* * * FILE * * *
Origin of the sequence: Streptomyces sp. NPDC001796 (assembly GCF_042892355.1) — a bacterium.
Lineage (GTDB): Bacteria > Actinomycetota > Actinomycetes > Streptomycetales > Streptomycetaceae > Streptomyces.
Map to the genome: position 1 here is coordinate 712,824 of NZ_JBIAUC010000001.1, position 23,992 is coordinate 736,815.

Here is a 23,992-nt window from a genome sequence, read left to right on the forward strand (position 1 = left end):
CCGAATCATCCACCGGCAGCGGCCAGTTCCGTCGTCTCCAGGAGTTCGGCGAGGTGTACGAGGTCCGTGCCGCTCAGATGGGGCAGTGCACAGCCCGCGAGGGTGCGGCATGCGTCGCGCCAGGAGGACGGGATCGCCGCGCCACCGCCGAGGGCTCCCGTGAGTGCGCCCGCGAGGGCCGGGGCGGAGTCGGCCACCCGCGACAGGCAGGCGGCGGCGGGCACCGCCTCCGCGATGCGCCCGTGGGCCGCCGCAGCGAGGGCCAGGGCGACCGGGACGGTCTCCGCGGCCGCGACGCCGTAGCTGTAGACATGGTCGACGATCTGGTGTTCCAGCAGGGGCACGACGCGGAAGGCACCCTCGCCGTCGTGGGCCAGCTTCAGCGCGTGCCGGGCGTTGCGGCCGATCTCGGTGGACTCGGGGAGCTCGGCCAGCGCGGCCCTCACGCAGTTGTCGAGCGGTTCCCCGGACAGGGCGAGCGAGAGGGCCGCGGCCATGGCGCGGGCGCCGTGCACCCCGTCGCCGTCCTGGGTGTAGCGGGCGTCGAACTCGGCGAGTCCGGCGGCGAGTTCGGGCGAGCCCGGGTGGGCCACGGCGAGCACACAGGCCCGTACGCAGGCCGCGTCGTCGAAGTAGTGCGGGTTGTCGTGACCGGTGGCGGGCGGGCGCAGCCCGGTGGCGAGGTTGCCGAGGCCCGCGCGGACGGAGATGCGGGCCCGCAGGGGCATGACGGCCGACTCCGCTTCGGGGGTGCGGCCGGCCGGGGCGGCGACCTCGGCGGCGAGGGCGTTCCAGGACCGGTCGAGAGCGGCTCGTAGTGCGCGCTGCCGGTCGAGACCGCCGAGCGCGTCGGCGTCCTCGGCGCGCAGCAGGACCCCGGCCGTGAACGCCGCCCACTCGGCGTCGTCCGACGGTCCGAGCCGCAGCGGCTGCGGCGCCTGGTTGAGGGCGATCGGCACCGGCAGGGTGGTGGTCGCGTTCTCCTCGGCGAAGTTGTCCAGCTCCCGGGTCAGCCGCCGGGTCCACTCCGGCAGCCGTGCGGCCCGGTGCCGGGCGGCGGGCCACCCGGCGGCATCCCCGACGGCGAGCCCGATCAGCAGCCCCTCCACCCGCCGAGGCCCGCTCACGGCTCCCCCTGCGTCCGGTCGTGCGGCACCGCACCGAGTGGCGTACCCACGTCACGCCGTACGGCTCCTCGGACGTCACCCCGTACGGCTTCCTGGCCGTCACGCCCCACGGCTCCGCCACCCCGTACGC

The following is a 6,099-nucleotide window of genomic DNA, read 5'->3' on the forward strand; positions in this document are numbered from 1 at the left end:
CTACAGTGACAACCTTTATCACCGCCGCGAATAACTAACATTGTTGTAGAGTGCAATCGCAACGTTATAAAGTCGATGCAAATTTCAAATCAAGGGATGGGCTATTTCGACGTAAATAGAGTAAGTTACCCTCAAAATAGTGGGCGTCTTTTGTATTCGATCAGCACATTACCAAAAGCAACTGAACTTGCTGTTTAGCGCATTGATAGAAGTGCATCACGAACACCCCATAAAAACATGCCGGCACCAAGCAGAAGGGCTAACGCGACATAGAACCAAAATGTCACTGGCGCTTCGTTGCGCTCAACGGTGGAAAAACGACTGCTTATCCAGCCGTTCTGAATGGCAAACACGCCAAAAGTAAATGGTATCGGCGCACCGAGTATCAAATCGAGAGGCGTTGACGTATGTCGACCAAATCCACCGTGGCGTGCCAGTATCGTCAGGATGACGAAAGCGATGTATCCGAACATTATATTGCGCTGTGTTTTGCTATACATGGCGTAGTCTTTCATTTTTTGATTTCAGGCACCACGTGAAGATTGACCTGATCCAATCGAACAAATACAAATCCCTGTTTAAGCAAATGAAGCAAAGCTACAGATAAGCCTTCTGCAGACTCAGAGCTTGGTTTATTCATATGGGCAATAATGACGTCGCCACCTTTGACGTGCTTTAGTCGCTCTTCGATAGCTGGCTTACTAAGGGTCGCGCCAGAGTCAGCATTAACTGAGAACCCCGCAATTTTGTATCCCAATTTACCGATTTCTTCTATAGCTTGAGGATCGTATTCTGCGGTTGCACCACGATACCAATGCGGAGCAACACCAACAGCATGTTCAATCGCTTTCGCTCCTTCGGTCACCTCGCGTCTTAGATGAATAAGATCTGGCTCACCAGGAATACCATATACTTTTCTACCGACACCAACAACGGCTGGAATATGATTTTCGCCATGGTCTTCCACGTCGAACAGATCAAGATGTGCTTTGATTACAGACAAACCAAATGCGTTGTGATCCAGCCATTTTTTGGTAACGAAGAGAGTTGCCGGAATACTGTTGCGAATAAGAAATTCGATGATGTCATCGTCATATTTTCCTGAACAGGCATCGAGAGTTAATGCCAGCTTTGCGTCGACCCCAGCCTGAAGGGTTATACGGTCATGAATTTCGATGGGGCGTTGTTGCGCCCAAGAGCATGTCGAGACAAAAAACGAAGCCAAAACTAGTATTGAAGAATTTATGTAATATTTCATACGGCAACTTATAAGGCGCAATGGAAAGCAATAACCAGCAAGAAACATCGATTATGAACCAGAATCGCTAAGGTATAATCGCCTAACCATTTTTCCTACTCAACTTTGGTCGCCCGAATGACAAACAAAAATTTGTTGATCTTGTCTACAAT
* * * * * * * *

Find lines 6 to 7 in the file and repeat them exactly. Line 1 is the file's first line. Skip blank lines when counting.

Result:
The following is a 6,099-nucleotide window of genomic DNA, read 5'->3' on the forward strand; positions in this document are numbered from 1 at the left end:
CTACAGTGACAACCTTTATCACCGCCGCGAATAACTAACATTGTTGTAGAGTGCAATCGCAACGTTATAAAGTCGATGCAAATTTCAAATCAAGGGATGGGCTATTTCGACGTAAATAGAGTAAGTTACCCTCAAAATAGTGGGCGTCTTTTGTATTCGATCAGCACATTACCAAAAGCAACTGAACTTGCTGTTTAGCGCATTGATAGAAGTGCATCACGAACACCCCATAAAAACATGCCGGCACCAAGCAGAAGGGCTAACGCGACATAGAACCAAAATGTCACTGGCGCTTCGTTGCGCTCAACGGTGGAAAAACGACTGCTTATCCAGCCGTTCTGAATGGCAAACACGCCAAAAGTAAATGGTATCGGCGCACCGAGTATCAAATCGAGAGGCGTTGACGTATGTCGACCAAATCCACCGTGGCGTGCCAGTATCGTCAGGATGACGAAAGCGATGTATCCGAACATTATATTGCGCTGTGTTTTGCTATACATGGCGTAGTCTTTCATTTTTTGATTTCAGGCACCACGTGAAGATTGACCTGATCCAATCGAACAAATACAAATCCCTGTTTAAGCAAATGAAGCAAAGCTACAGATAAGCCTTCTGCAGACTCAGAGCTTGGTTTATTCATATGGGCAATAATGACGTCGCCACCTTTGACGTGCTTTAGTCGCTCTTCGATAGCTGGCTTACTAAGGGTCGCGCCAGAGTCAGCATTAACTGAGAACCCCGCAATTTTGTATCCCAATTTACCGATTTCTTCTATAGCTTGAGGATCGTATTCTGCGGTTGCACCACGATACCAATGCGGAGCAACACCAACAGCATGTTCAATCGCTTTCGCTCCTTCGGTCACCTCGCGTCTTAGATGAATAAGATCTGGCTCACCAGGAATACCATATACTTTTCTACCGACACCAACAACGGCTGGAATATGATTTTCGCCATGGTCTTCCACGTCGAACAGATCAAGATGTGCTTTGATTACAGACAAACCAAATGCGTTGTGATCCAGCCATTTTTTGGTAACGAAGAGAGTTGCCGGAATACTGTTGCGAATAAGAAATTCGATGATGTCATCGTCATATTTTCCTGAACAGGCATCGAGAGTTAATGCCAGCTTTGCGTCGACCCCAGCCTGAAGGGTTATACGGTCATGAATTTCGATGGGGCGTTGTTGCGCCCAAGAGCATGTCGAGACAAAAAACGAAGCCAAAACTAGTATTGAAGAATTTATGTAATATTTCATACGGCAACTTATAAGGCGCAATGGAAAGCAATAACCAGCAAGAAACATCGATTATGAACCAGAATCGCTAAGGTATAATCGCCTAACCATTTTTCCTACTCAACTTTGGTCGCCCGAATGACAAACAAAAATTTGTTGATCTTGTCTACAAT